The execution of a primitive by an arithmetic element, as seen in FIG. 35, involves reading data from the global memory into the work store of the arithmetic element, processing the data, and writing the processed data from the arithmetic element's work store into the global memory. The work store of the arithmetic element can load data from the global memory, while that same work store is also being used by the arithmetic element. The arithmetic element provides hardware synchronization at the start of each primitive execution to synchronize the arithmetic program to the global memory cycle (64 clock cycles). Usually, the processing interval of the arithmetic element requires more time than the time to read the global memory. The macro code program for the arithmetic elements is designed to access the global memory as rapidly as possible and uses the work store of each arithmetic element as a buffer to hold the data until it is required for processing. Thus, synchronization during execution does not become a problem. The data is written back into the global memory in a similar manner.

Memory Access Controller

An overview of the memory access controller (MAC) is provided in connection with FIG. 36. The memory access controller manages the global memory (GM) configuration for the graph process controller (GPC) and the global memory (TDMB) and (TDMA) interfaces for the arithmetic processor and the external interface unit (EIU), respectively.

The memory access controller (MAC) provides the capability to manage the global memory (GM) and to interface the arithmetic processor (AP) and the external interface unit (EIU) with respect to the global memory. The memory management approach assembles the global memory into virtual contiguous blocks called "queues" and "graph variables" under the command of the graph process controller (GPC). The queues and the graph variables, once created, are made available to the arithmetic processor and the electronic interface unit as read/write blocks within the global memory.

The graph process controller (GPC) controls the queue and the graph variable allocations and deallocations as well as dimensions and attributes (in the case of queues). The memory access controller allows the assignment of multiple consume blocks to any queue in order to facilitate multiple node instances (the use of the same queue by more than one arithmetic processor or electronic interface unit). The graph process controller extends and reduces queues, as required, in order to make efficient use of the global memory.

FIG. 37 illustrates the interconnection between the graph process controller (GPC), the arithmetic processors (AP), the external interface unit (EIU), and the global memory (GM) in the execution of a particular node instance. Initially, the graph process controller (GPC) commands the memory access controller (MAC) to create queues "one" and "two." In this example, the "external" data is being introduced and thus, the graph process controller (GPC) next informs the external interface unit (EIU) that QUEUE 1 is the "write" area for its data. The external interface unit inputs its data to the global memory under the control of the memory access controller interface circuitry. Specifically, the memory access controller creates a "produce" block 0 on QUEUE 1 and extends it dynamically only when data is about to be input from the external interface unit. Thus, memory commitment is optimized.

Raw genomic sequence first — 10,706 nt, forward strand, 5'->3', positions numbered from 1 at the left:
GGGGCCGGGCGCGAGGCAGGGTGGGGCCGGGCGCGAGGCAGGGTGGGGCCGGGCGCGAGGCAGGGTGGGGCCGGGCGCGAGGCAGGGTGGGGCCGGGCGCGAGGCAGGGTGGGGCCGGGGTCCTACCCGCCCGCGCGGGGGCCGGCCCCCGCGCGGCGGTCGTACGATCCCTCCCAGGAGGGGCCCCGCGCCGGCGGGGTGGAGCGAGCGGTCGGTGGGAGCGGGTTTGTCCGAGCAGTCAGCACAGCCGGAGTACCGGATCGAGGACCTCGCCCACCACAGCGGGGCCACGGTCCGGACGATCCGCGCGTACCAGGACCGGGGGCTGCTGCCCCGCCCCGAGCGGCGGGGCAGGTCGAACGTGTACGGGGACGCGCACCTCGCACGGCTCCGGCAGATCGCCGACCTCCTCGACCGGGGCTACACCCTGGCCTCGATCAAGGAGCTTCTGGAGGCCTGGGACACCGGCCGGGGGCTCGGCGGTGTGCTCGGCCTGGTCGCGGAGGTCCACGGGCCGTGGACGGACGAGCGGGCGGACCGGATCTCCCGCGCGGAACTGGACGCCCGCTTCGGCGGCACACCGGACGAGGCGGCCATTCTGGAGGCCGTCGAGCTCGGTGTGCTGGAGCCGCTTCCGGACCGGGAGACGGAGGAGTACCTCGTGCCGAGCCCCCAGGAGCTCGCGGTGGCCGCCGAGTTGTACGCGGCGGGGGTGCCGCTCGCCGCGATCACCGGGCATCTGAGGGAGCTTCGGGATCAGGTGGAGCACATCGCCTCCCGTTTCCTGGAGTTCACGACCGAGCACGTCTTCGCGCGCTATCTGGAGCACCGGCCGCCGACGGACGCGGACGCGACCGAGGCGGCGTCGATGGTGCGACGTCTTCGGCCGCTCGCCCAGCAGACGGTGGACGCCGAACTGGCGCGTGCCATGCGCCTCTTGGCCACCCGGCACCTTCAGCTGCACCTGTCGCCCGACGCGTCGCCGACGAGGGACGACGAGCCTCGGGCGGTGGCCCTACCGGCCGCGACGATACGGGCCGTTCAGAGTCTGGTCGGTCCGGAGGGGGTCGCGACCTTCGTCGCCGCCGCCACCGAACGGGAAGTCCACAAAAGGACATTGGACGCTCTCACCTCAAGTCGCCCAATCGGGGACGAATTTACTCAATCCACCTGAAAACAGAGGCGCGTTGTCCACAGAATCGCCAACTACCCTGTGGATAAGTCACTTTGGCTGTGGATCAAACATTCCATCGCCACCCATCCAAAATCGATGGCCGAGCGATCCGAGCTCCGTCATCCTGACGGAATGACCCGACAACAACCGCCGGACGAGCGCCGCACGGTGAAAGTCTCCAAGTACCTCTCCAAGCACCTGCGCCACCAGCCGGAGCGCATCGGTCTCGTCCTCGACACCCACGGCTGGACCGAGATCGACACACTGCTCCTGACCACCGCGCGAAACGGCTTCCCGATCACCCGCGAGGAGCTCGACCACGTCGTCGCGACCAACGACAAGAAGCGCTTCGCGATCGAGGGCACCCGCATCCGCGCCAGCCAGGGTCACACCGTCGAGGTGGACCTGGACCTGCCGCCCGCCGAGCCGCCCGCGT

Once informed that the external interface unit data transfer is complete, the graph processor controller assigns node function N1 to an arithmetic element (AE) within the assigned arithmetic processor (AP). The graph process controller (GPC) then informs the arithmetic processor (AP) that the data to be operated upon is in QUEUE 1 and the results of the operation are to be stored in QUEUE 2. Specifically, a consume block is defined over the QUEUE 1 data by the graph process controller via the memory access controller and a produce block is initiated upon QUEUE 2 as above. The graph process controller (GPC) may initiate multiple queue accesses upon QUEUE 1 at this point by creating additionally consume blocks or it may deallocate the associated global memory pages as they are read by the node N1 of an arithmetic element. When sufficient data has been processed by the node N1, the graph process controller (GPC) decommits the associated arithmetic element (AE). Two memory access controllers (MAC) operate in lock step so that if one fails, the other shall operate without loss of data.

Arithmetic Processor